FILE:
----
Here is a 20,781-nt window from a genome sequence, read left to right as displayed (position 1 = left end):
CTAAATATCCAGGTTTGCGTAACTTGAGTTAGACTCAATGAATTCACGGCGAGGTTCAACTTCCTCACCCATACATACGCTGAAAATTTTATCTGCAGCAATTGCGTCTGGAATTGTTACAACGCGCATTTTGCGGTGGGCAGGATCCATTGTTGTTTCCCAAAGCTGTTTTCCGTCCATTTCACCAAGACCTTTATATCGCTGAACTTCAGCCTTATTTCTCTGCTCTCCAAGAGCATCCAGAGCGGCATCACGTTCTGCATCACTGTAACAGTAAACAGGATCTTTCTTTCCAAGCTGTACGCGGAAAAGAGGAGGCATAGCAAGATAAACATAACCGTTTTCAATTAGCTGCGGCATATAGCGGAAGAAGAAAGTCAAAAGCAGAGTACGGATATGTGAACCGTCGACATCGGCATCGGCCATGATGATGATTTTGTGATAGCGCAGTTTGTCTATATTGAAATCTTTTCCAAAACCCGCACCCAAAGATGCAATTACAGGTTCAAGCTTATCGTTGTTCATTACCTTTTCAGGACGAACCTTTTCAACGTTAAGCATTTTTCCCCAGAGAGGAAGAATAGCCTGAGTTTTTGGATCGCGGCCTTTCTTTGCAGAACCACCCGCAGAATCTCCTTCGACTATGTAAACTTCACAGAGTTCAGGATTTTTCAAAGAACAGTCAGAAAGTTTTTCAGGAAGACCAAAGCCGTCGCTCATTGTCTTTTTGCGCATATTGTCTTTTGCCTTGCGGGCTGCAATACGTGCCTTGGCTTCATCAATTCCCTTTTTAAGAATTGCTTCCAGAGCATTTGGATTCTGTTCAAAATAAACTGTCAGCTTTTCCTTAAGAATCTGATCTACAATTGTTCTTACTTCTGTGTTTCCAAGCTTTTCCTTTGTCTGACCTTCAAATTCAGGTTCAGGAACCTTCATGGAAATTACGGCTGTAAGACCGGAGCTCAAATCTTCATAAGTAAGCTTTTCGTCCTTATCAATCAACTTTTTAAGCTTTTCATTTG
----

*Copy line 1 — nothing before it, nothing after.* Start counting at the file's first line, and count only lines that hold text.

Here is a 20,781-nt window from a genome sequence, read left to right as displayed (position 1 = left end):